The Place: Good Luck Bar, 1514 Hillhurst Ave. (90027)
The Hours: Mon.-Fri. 7 p.m.-2 a.m.; Sat.-Sun. 8 p.m.-2 a.m.
The Digs: “Do you want a Shirley Temple?” our father once said as we walked past the bar area of our favorite Chinese restaurant. We were on the way to our table, but he'd seen us ogling the bar on prior visits. Age-wise, we were still in single digits, but we were already regulars. The restaurant had a Bible-sized menu, plastic covering the red dragon-emblazoned seats and a piano player running through show-tunes in one corner. The restaurant was bright, but the bar, hemmed off to the side, was all shadows and glowing candles. Although we didn't necessarily want a Shirley Temple, the bar called out to us. It was empty most evenings. When it wasn't, a customer would sit alone, an incandescent fruit-studded bauble of glass tipped against his lips, his eyes trained on a game on the television. We didn't know much about alcohol then, but we liked colored liquid, tiny plastic swords and maraschino cherries. Before long, we'd cobbled together a fantasy: football paired with a huge tropical drink we'd have to devour slurp by slurp. Get rid of the television, add a few splashes of self-consciousness (and rum), and you have Good Luck, the Los Feliz bar swaddled in 50-year-old Chinese restaurant cliches.
While there are no plastic-covered chairs or vague cookie fortunes, the Good Luck Bar's interior is dark and red, the drinks have names like “The Scholar” and they come in coconut shells and faux-wooden cups. The walls are covered in characters. All that's missing are fried wontons and waiters with pink cumberbunds. Contrary to the theme, Pavement rattles the jukebox speakers. The bartenders are attentive and helpful. It's a nice place to be cool, dark and quiet on a Sunday night.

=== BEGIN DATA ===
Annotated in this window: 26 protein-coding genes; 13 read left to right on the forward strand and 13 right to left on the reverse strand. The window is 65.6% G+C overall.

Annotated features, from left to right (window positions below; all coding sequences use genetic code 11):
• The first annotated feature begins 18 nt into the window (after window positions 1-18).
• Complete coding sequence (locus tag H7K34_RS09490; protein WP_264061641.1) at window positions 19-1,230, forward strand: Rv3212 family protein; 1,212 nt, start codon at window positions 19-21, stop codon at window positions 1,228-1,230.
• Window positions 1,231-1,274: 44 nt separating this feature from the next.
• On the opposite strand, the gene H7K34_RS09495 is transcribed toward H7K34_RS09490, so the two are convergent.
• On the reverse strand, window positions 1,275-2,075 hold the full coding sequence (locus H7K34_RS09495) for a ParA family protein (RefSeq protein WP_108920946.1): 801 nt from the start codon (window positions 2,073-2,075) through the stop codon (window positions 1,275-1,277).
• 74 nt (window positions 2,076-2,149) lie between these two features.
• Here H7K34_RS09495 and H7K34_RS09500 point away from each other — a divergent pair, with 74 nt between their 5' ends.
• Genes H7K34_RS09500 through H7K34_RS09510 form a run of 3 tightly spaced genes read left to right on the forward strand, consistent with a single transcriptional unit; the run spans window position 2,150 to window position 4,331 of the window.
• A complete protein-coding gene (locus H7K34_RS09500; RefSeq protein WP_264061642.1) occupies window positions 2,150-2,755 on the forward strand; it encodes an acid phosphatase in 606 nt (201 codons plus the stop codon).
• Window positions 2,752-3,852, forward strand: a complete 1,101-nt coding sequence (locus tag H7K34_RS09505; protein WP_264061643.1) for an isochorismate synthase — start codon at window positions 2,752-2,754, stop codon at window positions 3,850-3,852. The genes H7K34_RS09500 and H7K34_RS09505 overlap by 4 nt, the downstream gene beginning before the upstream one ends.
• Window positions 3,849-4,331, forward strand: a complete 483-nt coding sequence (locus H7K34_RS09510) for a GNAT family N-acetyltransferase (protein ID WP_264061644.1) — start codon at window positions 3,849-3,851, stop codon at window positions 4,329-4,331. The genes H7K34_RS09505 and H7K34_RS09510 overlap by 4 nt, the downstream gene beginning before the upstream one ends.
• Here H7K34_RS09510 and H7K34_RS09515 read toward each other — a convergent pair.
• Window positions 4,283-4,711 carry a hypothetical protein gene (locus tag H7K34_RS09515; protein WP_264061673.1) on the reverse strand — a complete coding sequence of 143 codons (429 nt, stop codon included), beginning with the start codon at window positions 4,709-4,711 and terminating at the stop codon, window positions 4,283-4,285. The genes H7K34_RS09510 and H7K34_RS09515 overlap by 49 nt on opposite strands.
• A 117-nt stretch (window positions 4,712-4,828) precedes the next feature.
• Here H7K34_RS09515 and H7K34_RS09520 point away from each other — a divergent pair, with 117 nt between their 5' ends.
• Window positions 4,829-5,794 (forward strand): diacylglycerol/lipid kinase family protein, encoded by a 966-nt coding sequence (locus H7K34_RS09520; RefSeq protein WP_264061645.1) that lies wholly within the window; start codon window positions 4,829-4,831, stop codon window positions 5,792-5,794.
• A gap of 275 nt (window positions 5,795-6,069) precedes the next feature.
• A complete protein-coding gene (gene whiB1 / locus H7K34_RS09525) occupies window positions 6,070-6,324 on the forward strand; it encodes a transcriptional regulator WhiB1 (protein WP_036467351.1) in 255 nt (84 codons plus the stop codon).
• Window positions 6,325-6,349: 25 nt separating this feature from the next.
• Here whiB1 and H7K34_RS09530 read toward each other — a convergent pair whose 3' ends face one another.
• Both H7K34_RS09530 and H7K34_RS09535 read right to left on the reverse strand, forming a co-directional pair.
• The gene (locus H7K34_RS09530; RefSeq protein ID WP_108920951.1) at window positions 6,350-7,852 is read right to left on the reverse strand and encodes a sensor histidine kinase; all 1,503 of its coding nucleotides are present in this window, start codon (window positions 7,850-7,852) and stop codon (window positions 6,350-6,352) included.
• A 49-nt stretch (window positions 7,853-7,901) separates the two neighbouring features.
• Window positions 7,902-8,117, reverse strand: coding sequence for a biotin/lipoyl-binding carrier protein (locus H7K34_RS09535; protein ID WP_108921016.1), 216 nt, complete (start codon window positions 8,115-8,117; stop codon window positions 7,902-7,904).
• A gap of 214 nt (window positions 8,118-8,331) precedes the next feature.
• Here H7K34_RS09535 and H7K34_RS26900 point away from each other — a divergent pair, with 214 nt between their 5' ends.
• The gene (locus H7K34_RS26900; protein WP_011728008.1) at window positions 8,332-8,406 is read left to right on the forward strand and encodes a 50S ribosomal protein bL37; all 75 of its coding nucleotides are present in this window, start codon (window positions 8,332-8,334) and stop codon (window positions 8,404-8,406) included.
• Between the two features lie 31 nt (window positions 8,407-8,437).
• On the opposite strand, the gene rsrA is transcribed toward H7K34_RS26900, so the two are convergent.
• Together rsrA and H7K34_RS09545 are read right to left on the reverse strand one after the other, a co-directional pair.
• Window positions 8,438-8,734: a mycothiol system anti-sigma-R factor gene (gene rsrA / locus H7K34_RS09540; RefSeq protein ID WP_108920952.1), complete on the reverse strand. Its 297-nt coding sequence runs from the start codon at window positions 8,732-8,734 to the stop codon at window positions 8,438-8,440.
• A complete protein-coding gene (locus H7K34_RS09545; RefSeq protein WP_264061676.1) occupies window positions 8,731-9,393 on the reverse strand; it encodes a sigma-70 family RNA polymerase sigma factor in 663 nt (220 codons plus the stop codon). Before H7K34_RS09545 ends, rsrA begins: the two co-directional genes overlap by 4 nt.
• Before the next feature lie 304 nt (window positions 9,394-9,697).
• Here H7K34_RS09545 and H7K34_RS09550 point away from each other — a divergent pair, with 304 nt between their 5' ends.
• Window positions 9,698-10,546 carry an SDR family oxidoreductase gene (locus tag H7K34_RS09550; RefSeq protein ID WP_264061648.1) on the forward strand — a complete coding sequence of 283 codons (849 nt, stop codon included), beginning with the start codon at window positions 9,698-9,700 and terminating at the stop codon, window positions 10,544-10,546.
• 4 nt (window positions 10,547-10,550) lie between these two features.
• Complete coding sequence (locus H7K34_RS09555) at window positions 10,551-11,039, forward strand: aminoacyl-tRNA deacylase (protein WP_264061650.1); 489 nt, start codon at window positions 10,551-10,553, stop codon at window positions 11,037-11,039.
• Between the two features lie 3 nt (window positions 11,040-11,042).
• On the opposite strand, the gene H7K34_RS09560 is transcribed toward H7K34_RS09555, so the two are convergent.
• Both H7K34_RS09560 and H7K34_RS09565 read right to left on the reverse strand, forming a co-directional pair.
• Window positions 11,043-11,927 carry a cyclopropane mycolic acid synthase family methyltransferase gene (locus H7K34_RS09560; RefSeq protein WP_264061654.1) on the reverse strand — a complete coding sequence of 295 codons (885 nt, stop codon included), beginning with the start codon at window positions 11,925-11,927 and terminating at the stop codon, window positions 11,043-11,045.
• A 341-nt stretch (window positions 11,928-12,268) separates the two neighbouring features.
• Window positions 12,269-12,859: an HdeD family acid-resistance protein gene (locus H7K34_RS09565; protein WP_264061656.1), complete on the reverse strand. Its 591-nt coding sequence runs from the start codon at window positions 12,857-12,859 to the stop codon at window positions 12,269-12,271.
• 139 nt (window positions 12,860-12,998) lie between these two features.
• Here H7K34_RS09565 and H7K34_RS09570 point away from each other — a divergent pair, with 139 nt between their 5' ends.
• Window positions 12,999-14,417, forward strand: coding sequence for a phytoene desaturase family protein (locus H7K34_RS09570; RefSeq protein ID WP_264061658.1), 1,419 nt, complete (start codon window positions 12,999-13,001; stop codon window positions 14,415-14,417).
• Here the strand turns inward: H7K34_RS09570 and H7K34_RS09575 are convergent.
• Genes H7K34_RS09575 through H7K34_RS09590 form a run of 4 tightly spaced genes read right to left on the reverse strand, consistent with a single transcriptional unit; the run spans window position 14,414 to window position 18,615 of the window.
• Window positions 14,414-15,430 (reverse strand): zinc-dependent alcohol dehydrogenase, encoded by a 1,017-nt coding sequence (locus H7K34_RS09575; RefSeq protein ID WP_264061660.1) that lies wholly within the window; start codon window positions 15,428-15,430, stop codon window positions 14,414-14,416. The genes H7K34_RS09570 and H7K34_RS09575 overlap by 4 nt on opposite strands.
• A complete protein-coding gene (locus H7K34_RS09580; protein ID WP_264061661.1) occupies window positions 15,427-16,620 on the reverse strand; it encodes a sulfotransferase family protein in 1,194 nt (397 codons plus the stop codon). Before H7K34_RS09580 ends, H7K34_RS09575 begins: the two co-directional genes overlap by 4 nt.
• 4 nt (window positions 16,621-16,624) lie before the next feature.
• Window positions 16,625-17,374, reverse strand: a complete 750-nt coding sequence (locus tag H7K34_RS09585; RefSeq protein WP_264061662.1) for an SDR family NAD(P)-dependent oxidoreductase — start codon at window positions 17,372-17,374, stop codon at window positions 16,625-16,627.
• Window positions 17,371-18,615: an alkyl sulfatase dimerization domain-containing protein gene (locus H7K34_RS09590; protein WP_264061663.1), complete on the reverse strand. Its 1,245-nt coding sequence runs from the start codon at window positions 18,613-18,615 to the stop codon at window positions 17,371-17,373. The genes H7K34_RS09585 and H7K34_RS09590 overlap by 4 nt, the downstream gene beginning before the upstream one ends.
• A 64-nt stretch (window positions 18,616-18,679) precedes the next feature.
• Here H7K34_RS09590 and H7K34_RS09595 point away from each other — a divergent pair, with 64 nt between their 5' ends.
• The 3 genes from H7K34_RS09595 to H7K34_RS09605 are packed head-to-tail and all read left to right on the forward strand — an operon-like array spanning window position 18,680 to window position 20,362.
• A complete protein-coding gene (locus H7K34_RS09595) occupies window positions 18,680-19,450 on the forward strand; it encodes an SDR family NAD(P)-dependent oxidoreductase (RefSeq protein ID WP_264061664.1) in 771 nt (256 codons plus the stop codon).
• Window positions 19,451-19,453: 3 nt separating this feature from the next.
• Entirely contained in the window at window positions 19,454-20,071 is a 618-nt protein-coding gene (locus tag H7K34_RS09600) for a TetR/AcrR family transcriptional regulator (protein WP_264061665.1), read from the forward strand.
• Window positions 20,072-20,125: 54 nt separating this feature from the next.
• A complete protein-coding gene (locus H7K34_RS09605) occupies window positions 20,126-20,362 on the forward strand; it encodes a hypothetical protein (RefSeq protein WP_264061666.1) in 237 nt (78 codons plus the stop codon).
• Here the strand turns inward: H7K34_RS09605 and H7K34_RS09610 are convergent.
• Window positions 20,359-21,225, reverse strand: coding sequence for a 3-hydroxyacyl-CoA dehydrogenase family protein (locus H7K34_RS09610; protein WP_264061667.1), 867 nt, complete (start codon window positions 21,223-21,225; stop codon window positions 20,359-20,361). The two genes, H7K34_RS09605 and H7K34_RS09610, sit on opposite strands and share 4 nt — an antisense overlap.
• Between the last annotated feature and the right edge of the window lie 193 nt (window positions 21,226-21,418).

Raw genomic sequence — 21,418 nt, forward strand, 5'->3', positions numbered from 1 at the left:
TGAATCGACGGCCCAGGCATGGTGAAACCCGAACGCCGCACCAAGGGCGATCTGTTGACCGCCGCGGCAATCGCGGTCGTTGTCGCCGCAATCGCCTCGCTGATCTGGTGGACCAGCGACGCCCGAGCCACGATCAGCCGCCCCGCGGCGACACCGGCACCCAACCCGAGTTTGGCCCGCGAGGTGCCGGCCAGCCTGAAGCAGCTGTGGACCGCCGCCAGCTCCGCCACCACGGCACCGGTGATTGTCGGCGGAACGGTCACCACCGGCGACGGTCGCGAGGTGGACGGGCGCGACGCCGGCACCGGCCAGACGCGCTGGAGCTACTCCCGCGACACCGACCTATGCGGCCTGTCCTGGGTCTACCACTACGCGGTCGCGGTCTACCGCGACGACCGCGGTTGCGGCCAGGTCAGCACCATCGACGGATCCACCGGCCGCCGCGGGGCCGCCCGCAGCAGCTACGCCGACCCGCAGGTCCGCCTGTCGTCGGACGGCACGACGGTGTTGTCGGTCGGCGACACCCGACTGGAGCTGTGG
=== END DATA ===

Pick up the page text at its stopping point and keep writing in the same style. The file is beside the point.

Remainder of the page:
Verdict: The Scholar ($10) is pretty much a Mojito, albeit a strong, tasty one. A drink that comes in a ceramic coblet shaped like a man's face is always going to hit the spot, but why are the “Asian” atmospherics so appealing to customers? Half the positive Yelp comments about Good Luck come from folks taken by the theme. It's soooo “sleazy,” and exotic, like a “bordello” — an alluring backdrop for pedestrian late-night bar games. For those whose cultural sensitivity remains stranded in a James Bond movie, it brings to mind opium dens and backroom mahjong.
When we lived in San Francisco, we liked Chinatown bars because it was nice heading in to drink as the sun went down and tourists were heading out to eat and sleep. Bars like Good Luck don't really tap into the stereotypes, the kind of dangerous, enticing, unfixable Chinatown's Jake Gittes was supposed to forget about. Instead, they joke about the stereotypes that once surrounded actual shadowy spots. If you're into that sort of thing, then pull up a stool and have a drink. We recommend the “All Wong.”
Overall Grade: C